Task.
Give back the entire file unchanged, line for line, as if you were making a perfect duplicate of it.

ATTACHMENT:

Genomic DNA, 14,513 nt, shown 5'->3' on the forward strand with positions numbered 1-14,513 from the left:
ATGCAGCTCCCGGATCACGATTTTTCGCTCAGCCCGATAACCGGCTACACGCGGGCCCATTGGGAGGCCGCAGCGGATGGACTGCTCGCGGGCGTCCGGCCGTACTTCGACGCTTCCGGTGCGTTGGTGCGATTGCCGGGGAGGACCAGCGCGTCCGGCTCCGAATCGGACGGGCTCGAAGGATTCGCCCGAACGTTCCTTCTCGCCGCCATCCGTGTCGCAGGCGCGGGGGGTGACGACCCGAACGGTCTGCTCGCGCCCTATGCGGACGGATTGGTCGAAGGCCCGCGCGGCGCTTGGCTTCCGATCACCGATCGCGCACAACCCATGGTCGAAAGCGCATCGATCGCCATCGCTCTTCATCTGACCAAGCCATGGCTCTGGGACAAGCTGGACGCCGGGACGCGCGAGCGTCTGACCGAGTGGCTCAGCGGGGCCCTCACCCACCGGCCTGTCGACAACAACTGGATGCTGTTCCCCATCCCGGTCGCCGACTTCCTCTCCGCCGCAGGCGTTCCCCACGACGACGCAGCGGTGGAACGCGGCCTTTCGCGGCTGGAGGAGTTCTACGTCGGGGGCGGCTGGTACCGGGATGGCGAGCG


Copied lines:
Genomic DNA, 14,513 nt, shown 5'->3' on the forward strand with positions numbered 1-14,513 from the left:
ATGCAGCTCCCGGATCACGATTTTTCGCTCAGCCCGATAACCGGCTACACGCGGGCCCATTGGGAGGCCGCAGCGGATGGACTGCTCGCGGGCGTCCGGCCGTACTTCGACGCTTCCGGTGCGTTGGTGCGATTGCCGGGGAGGACCAGCGCGTCCGGCTCCGAATCGGACGGGCTCGAAGGATTCGCCCGAACGTTCCTTCTCGCCGCCATCCGTGTCGCAGGCGCGGGGGGTGACGACCCGAACGGTCTGCTCGCGCCCTATGCGGACGGATTGGTCGAAGGCCCGCGCGGCGCTTGGCTTCCGATCACCGATCGCGCACAACCCATGGTCGAAAGCGCATCGATCGCCATCGCTCTTCATCTGACCAAGCCATGGCTCTGGGACAAGCTGGACGCCGGGACGCGCGAGCGTCTGACCGAGTGGCTCAGCGGGGCCCTCACCCACCGGCCTGTCGACAACAACTGGATGCTGTTCCCCATCCCGGTCGCCGACTTCCTCTCCGCCGCAGGCGTTCCCCACGACGACGCAGCGGTGGAACGCGGCCTTTCGCGGCTGGAGGAGTTCTACGTCGGGGGCGGCTGGTACCGGGATGGCGAGCG